Athens soccer squeezed into busy year
Posted: Saturday August 7, 2004 5:29PM; Updated: Saturday August 7, 2004 5:29PM
LONDON, Aug 6 (Reuters) -- Following on from Euro 2004, the Copa America and the Asian Cup, the Olympic soccer tournament in Athens may struggle to make headlines.
An overkill of the beautiful game in the last two months is only the start of Olympic soccer's problems, but as in previous Games the standard of play and the excitement the tournament generates could pleasantly surprise.
An age limit of 23 naturally means many of the world's top footballers will not be in Athens, even if they wanted to be, although three over-age players are permitted in each squad.
However, some of world soccer's bright young things will be appearing, much to the annoyance of their club bosses with European league campaigns starting up as the flame flickers in Athens.
Manchester United's Cristiano Ronaldo, 19, was instrumental in Portugal's run to the Euro 2004 final and, just over a month later, he will turn out for their Olympic team in Athens.
He could miss the first two weeks of the English premier league season, not to mention Champions League qualifiers, if Portugal reach the final after facing Iraq, Morocco and Costa Rica in the early stages.
United manager Alex Ferguson was further angered when new signing Gabriel Heinze was named in Argentina's impressive Olympic squad, despite appearing for the South Americans in their Copa America final defeat by Brazil on July 25.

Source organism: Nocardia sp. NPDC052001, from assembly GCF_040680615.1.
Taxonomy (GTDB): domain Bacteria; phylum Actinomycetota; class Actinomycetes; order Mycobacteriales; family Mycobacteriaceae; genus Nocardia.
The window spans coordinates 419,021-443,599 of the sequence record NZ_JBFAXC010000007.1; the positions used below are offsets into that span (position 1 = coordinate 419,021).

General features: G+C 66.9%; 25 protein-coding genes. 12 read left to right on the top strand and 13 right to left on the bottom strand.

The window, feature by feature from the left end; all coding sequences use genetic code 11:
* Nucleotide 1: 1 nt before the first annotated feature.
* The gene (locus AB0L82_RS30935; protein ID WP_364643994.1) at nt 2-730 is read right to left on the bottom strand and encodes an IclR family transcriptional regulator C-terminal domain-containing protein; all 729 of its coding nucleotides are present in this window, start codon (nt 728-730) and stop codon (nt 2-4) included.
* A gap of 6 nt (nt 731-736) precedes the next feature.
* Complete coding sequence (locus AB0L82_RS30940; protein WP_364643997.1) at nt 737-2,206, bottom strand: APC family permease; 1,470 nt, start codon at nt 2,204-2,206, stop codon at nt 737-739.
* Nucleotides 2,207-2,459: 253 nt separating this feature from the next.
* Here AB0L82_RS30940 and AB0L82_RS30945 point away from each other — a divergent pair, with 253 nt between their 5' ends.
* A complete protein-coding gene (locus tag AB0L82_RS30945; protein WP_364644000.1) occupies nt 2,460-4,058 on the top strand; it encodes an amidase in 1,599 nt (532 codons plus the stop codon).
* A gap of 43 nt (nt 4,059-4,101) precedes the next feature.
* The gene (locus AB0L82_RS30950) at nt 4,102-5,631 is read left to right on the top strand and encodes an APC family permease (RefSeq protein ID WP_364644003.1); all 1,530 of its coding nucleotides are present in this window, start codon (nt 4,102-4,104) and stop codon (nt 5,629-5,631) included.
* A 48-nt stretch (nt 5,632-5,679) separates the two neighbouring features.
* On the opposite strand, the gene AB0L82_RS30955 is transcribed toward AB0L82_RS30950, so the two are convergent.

Argentina, boosted by the inclusion of Barcelona striker Javier Saviola and 31-year-old Valencia defender Roberto Ayala, are in Group C alongside Serbia-Montenegro, Tunisia and Australia, whose team selection has also caused controversy.
Glasgow Rangers defender Craig Moore was stripped of the captaincy and put on the transfer list after manager Alex McLeish reacted furiously to his wish to play in the Olympics.
AC Milan playmaker Andrea Pirlo and Parma's exciting young striker Alberto Gilardino will feature in a strong Italy side, who compete with Paraguay, Japan and Ghana in Group B.
The 16-team tournament will lack the sparkle of Brazil and holders Cameroon, who both failed to qualify, but includes hosts Greece, fresh from their shock Euro 2004 win.
The euphoria that victory generated will add extra spice even if the Greek team which plays South Korea, Mali and Mexico in the first round contains only one member of the squad that lifted the European Championship trophy.
The Olympic movement has always felt uncomfortable including professional soccer in its ranks. Full-time footballers were allowed to participate for the first time only in 1984.
The addition of women's soccer in the Atlanta Games, however, helped to restore some credibility to the amateur ethos.
World Champions Germany and the United States will be hot tips for gold in the women's event, although the Americans must play Greece, Brazil and Australia in Group G while the other two groups contain only three teams.
Soccer will kick off the Athens Olympics two days before next Friday's opening ceremony with group matches in stadiums across Greece.
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